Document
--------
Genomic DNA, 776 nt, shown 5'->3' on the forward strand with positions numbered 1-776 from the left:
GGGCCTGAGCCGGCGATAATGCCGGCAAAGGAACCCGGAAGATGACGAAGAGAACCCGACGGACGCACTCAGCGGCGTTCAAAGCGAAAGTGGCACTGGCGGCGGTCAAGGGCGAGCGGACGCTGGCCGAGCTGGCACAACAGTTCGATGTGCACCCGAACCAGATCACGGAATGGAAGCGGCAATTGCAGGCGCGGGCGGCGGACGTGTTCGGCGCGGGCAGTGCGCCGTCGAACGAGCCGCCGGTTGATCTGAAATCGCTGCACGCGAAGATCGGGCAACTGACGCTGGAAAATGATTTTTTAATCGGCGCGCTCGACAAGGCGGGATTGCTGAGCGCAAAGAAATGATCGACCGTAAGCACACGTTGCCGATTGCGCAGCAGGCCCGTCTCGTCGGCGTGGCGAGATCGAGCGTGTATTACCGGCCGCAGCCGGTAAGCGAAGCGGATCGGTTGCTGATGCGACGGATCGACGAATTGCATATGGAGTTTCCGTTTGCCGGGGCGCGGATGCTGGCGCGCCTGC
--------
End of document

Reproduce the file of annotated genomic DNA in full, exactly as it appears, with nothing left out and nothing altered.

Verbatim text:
Genomic DNA, 776 nt, shown 5'->3' on the forward strand with positions numbered 1-776 from the left:
GGGCCTGAGCCGGCGATAATGCCGGCAAAGGAACCCGGAAGATGACGAAGAGAACCCGACGGACGCACTCAGCGGCGTTCAAAGCGAAAGTGGCACTGGCGGCGGTCAAGGGCGAGCGGACGCTGGCCGAGCTGGCACAACAGTTCGATGTGCACCCGAACCAGATCACGGAATGGAAGCGGCAATTGCAGGCGCGGGCGGCGGACGTGTTCGGCGCGGGCAGTGCGCCGTCGAACGAGCCGCCGGTTGATCTGAAATCGCTGCACGCGAAGATCGGGCAACTGACGCTGGAAAATGATTTTTTAATCGGCGCGCTCGACAAGGCGGGATTGCTGAGCGCAAAGAAATGATCGACCGTAAGCACACGTTGCCGATTGCGCAGCAGGCCCGTCTCGTCGGCGTGGCGAGATCGAGCGTGTATTACCGGCCGCAGCCGGTAAGCGAAGCGGATCGGTTGCTGATGCGACGGATCGACGAATTGCATATGGAGTTTCCGTTTGCCGGGGCGCGGATGCTGGCGCGCCTGC